Euclid’s View of Spiral Galaxy IC 342
Unveiling the ‘Hidden Galaxy’
That’s why it’s fitting that one of the first galaxies that Euclid observed is nicknamed the ‘Hidden Galaxy’. This galaxy, also known as IC 342 or Caldwell 5, is difficult to observe because it lies behind the busy disc of our Milky Way, and so dust, gas, and stars obscure our view.
Euclid could take this beautiful and sharp image thanks to its incredible sensitivity and superb optics. Most important here is that Euclid used its near-infrared instrument to peer through the dust and measure the light from the many cool and low-mass stars that dominate the galaxy’s mass.
The Capabilities of Euclid
“That’s what is so brilliant about Euclid images. In one shot, it can see the whole galaxy in all its beautiful detail,” explains Euclid Consortium scientist Leslie Hunt of the National Institute for Astrophysics in Italy, on behalf of a broader team working on showcasing galaxies imaged by Euclid.
“This image might look normal, as if every telescope can make such an image, but that is not true. What’s so special here is that we have a wide view covering the entire galaxy, but we can also zoom in to distinguish single stars and star clusters. This makes it possible to trace the history of star formation and better understand how stars formed and evolved over the lifetime of the galaxy.”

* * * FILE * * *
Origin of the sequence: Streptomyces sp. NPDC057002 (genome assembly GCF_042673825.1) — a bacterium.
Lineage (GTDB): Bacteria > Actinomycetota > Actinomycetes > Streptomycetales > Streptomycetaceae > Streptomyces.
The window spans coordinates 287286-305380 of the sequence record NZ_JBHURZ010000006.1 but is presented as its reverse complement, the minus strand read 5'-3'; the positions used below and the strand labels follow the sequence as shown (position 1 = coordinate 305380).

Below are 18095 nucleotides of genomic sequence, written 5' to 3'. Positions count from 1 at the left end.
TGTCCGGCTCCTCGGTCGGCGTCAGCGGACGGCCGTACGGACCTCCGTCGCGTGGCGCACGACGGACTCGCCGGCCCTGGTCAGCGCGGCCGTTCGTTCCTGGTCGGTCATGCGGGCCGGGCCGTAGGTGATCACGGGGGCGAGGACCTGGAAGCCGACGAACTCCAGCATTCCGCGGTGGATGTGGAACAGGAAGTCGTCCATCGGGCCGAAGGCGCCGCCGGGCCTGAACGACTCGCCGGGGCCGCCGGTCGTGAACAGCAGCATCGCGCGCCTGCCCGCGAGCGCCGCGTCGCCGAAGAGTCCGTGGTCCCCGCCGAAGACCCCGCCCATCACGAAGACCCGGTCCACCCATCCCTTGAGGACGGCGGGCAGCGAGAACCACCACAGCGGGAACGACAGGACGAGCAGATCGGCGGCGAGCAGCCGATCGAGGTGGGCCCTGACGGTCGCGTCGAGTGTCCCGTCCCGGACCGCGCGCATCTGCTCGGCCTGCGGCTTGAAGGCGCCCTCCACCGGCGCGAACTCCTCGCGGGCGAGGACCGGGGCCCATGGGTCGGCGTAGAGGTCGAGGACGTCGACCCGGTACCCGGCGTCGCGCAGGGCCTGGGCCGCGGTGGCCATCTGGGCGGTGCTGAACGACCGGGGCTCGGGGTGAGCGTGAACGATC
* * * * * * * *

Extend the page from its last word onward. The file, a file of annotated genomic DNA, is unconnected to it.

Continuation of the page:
Insights From a Spiral Galaxy
IC 342 is located around 11 million light-years from Earth, very nearby our own galaxy (in astronomical distances). It is as large as the full Moon on the sky. And as a spiral galaxy, it is considered a look-alike of the Milky Way. “It is difficult to study our own galaxy as we are within it and can only see it edge on. So, by studying galaxies like IC 342, we can learn a lot about galaxies like our own,” adds Leslie.
Euclid is not the first to observe the Hidden Galaxy. The NASA/ESA Hubble Space Telescope has previously imaged its core. But until now it has been impossible to study the star-formation history of the entire galaxy. Additionally, scientists have already spotted many globular clusters in this image, some of which have not been previously identified.
A 3D Map of Dark Matter and Dark Energy
Euclid will observe billions of similar but more distant galaxies, all distributed along a ‘cosmic web’ of dark matter filaments. In this way, it will provide a 3D view of the dark matter distribution in our Universe. The map of the distribution of galaxies over cosmic time will also teach us about dark energy, which accelerates the expansion of the Universe.
See more of Euclid’s First Images.